National Football League
Pereira: The madness unfolds at Lambeau Field
National Football League

Pereira: The madness unfolds at Lambeau Field

Published Dec. 22, 2013 7:38 p.m. ET

For those who like chaos, Christmas came early in Green Bay.

It seems like every week we see a crazy play and Week 16's gift of confusion happened late in the third quarter of the Steelers-Packers game.

Here was the situation: Green Bay had the ball, fourth-and-5 at the Pittsburgh 5-yard line with 5:32 left in the third quarter. Pittsburgh led 17-14. The Packers' Mason Crosby attempted a 23-yard field goal that was blocked Steve McLendon. Pittsburgh's Ryan Clark appears to recover the blocked kick and pitches it backwards to William Gay. Gay muffs the ball and then Ziggy Hood bats the ball forward out of bounds. Hood was called for an illegal bat and Green Bay was awarded the ball back for a first and goal at the Pittsburgh 2-yard line.

Puzzled? You should be.


What we had was a blocked field goal attempt that never crossed the line of scrimmage. The ruling on the field was that Clark never fully possessed the ball. So therefore, it remains still a kick and not a fumble.

The key element of this play involves instant replay. A kick is a loose ball and recovery of a loose ball -- who recovers a loose ball -- is not reviewable if it occurs in the field of play. If it is in the end zone, it is reviewable since a scoring play trumps it. And it is at the sideline, if the recovering player might have been out of bounds when he first touched the ball. But in the field of play it is not.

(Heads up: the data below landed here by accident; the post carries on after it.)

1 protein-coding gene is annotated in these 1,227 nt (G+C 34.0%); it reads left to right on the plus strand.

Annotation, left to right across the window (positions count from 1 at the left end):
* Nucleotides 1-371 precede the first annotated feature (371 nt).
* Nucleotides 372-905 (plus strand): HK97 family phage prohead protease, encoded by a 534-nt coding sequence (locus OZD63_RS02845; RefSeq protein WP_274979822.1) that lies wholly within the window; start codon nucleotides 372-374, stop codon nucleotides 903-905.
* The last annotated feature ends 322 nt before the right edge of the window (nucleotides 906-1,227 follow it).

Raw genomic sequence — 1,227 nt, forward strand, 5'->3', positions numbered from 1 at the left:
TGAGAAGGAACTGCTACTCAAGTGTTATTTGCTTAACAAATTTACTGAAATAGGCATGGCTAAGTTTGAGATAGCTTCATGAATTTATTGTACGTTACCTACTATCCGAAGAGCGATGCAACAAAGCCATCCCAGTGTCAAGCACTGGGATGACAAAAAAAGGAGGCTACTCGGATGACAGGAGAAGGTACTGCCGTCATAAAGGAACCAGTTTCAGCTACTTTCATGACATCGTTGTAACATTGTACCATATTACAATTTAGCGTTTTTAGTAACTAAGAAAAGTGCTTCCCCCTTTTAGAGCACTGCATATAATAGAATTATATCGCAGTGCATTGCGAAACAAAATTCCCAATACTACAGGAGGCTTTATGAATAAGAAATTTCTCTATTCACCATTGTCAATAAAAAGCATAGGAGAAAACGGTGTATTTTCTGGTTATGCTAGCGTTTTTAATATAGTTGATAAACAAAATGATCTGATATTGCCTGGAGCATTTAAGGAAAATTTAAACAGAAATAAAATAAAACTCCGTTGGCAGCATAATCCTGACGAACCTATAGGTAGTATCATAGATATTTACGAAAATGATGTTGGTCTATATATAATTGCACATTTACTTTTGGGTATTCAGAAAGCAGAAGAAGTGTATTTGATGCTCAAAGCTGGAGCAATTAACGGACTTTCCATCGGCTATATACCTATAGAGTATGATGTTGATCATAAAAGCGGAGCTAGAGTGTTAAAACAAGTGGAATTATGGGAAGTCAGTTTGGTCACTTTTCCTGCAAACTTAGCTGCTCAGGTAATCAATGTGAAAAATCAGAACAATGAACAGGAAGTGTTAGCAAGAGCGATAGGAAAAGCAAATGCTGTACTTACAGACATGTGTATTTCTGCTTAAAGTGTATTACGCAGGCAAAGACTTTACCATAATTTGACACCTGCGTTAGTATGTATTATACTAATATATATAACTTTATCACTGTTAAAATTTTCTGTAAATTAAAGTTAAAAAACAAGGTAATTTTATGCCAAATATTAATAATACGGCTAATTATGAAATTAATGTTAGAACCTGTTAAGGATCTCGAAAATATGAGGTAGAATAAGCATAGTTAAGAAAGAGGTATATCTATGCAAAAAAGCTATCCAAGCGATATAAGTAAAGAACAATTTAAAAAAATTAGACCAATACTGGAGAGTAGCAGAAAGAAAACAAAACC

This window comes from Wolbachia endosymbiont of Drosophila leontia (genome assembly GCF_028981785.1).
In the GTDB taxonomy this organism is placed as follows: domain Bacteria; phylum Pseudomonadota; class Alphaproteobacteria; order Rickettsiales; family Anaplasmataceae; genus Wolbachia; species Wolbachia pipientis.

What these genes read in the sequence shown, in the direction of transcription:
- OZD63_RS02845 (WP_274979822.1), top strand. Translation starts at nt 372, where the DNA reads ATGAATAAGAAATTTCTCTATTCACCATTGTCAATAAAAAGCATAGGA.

Since they ruled that Clark had not possessed the loose ball, that aspect is not reviewable. The only thing they could do was to go to the illegal batting and enforce it from the line of scrimmage, which was correct.

In my opinion, Clark did possess the ball and his knee was down. So Pittsburgh should have retained possession.

So what's the solution? Maybe it's time to make recovery of a loose ball in the field of play reviewable. And I think it makes sense to do so. You make judgement calls in replay whether or not a pass receiver maintains control of a pass long enough to perform an act common to the game.

If there is a clear recovery out in the open in the field of play, like there was in this one, then I'd make that reviewable.


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